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Feds Clean Up The Hanford Cleanup New Contractor To Take Over With Payment Based On Performance, Officials Say

Wed., Aug. 7, 1996

A team of companies led by Fluor Daniel Hanford Co. - awarded a $4.88 billion contract Tuesday to manage operations at the Hanford Nuclear Reservation - pledged to create 3,000 unrelated jobs to help diversify the region’s economy as a condition of the contract.

Energy Secretary Hazel O’Leary, announcing the contract from Washington, D.C., emphasized the contract was performance-based, meaning the companies won’t earn any money if they don’t do a good job.

“If the contractor doesn’t deliver on their commitment, the Department of Energy and the taxpayers will not deliver the dollars,” O’Leary said.

The DOE sought bids in January to replace Westinghouse Hanford Co., which has served as its main contractor since 1987.

Both the DOE and Westinghouse Hanford have been criticized for spending billions of tax dollars while making little progress cleaning up the nation’s most polluted nuclear site. Hanford has produced plutonium for nuclear weapons since the Manhattan Project of World War II until 1988.

An investigative series by The Spokesman-Review in 1994 documented how large amounts of money were being wasted in the Hanford cleanup, which could cost $100 billion over the next 30 years. Among the losses:

A failed experiment to encase mildly radioactive waste was abandoned at a cost of $200 million.

One contractor got a $10 million bonus for having a good safety record, but the contractor failed to report some 47 injuries and a year’s worth of lost work days.

As an enticement to private contractors, the federal government has long agreed to absorb liability from financial, legal or environmental risks.

Hanford watchdogs said Tuesday’s announcement shows the government is as frustrated as the public with the performance at Hanford.

“It looks like the Department of Energy made a clean sweep of Hanford,” said Tom Carpenter, director of the Government Accountability Project. “Overall, it might be for the best.

“People are frustrated with the slow pace of cleanup,” Carpenter said.

Energy Undersecretary Thomas Grumbly, on hand in Pasco for the announcement, said things will be different under the new contract.

“The department has stopped paying people for showing up and will only pay for results now,” Grumbly said.

The Fluor team includes Babcock and Wilcox Hanford Co., Duke Engineering and Services Inc., Lockheed Martin Hanford Co., Numatec Hanford Corp., and Rust Federal Services.

The 4-1/2-inch-thick contract includes savings of $200 million per year over current plans for the site, O’Leary said. Other new goals include:

Deactivating weapons plants by 2005.

Stabilizing plutonium by 2000.

Reducing infrastructure budget by 25 percent in 1997.

Completely removing sludge and debris in K-basins, where spent nuclear fuel has been stored for decades, by June 2000.

Fluor Daniel also pledged to create 3,000 new jobs unrelated to Hanford and invest $10 million in a capital venture fund. The company will also invest up to 12 percent of its profits in the fund and in community organizations.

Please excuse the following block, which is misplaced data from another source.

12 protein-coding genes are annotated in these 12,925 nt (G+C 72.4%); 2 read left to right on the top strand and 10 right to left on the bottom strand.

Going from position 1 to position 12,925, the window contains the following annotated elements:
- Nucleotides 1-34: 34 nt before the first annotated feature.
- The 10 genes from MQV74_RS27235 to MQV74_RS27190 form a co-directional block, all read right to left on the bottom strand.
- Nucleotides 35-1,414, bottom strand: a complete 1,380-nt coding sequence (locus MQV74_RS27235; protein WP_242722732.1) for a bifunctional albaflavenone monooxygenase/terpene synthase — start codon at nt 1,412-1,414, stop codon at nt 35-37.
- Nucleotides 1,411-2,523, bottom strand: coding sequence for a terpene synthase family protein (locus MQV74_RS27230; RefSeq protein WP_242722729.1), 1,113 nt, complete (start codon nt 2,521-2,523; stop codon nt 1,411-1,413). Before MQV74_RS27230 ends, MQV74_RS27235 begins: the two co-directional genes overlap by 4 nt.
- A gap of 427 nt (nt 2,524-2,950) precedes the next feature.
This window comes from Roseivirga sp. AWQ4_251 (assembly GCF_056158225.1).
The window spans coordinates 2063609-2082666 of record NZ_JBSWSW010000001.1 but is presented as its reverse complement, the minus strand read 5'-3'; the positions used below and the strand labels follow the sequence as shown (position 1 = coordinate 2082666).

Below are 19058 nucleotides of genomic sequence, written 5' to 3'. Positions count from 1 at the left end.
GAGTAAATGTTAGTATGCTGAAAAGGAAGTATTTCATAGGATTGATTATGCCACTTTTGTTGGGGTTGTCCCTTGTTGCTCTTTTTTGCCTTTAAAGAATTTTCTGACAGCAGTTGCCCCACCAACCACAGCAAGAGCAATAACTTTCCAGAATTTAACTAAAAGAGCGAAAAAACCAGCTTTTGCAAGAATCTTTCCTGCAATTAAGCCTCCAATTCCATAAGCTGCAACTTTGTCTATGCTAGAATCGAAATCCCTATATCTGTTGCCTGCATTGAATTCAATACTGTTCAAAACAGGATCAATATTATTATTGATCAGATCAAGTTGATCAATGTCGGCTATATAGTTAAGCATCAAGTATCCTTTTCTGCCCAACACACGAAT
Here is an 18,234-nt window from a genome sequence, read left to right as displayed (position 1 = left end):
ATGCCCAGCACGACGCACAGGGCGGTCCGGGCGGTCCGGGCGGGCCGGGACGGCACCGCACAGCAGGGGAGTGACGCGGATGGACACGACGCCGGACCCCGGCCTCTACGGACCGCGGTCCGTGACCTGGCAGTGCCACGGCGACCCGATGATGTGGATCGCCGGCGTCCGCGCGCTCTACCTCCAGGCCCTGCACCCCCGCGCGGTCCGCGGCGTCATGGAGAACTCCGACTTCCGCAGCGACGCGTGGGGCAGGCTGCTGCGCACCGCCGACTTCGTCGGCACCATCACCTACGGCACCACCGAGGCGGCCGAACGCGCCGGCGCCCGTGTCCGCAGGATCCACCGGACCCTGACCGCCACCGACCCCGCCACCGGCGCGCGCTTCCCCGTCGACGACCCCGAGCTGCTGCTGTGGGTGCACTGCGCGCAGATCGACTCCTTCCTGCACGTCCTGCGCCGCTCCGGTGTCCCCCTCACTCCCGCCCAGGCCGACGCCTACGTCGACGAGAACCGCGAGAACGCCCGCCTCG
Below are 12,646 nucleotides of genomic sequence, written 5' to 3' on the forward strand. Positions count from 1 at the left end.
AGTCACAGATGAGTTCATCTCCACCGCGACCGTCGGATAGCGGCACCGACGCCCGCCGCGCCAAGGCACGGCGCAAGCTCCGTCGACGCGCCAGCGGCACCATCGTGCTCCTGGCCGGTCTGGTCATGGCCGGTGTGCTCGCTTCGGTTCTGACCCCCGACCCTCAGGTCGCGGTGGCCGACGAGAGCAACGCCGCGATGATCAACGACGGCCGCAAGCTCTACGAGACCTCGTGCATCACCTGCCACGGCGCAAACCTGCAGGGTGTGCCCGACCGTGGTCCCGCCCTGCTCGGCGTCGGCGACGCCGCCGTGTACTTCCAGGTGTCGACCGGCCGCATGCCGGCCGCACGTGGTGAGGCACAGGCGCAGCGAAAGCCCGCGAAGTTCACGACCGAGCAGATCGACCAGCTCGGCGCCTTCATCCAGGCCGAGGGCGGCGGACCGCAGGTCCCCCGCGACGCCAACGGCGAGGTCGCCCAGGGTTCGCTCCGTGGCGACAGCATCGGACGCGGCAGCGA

Les McGraw, chief executive officer of Fluor Corp. of Irvine, Calif., the parent company of Fluor Daniel, said his company will keep its pledges. “I’m here to underline that this is a commitment, a very serious commitment,” McGraw said. “To pull this off - which we fully intend to do - everything is at risk.”

Fluor Corp. is an engineering, construction and diversified services company operating in 80 countries.

Fluor Corp. plans to create a subsidiary called Fluor Daniel Northwest in the Tri-Cities which will create 1,300 jobs unrelated to Hanford to look for engineering-type projects throughout the Northwest. Each of its subcontractors also will open subsidiaries based in the Tri-Cities to create jobs unrelated to the Hanford reservation.

The new management team comes to Hanford with some blemishes on its record.

A subsidiary of Fluor Daniels was investigated by the Cincinnati Enquirer earlier this year for financial fraud against the government in its cleanup of Fernald, a former uranium-processing plant in Ohio.

The newspaper in February reported that the Fernald contractor billed the government millions of dollars in fees for incomplete work, in part to obtain performance bonuses. Another investigation in April uncovered haphazard safety-inspection records.

Martin-Marietta, a sister company to Lockheed Martin, has a long history of fighting against employees who raised concerns about safety at the Oak Ridge National Laboratory nuclear site in Tennessee, Carpenter said.

“Anybody you choose,” Carpenter said, “you are going to have a certain amount of baggage.”

Two other groups had bid for the contract. They were: Bechtel Northwest with Safestates (a Westinghouse and British Nuclear Fuels Ltd. partnership), Johnson Controls, Computer Sciences Corp., Jacobs Hanford Co., and Morrison Knudsen Hanford Co.

Raytheon Hanford Inc., with Boeing Information Services, CH2M Hill Federal Group, Newport News Shipbuilding, ICF Kaiser Hanford Co., Siemens Power Corp., and Wackenhut Services.

, DataTimes MEMO: Changed from the Idaho edition.

The following fields overflowed: CREDIT = From staff and wire reports Staff writer Mike Prager contributed to this report.

Changed from the Idaho edition.

The following fields overflowed: CREDIT = From staff and wire reports Staff writer Mike Prager contributed to this report.

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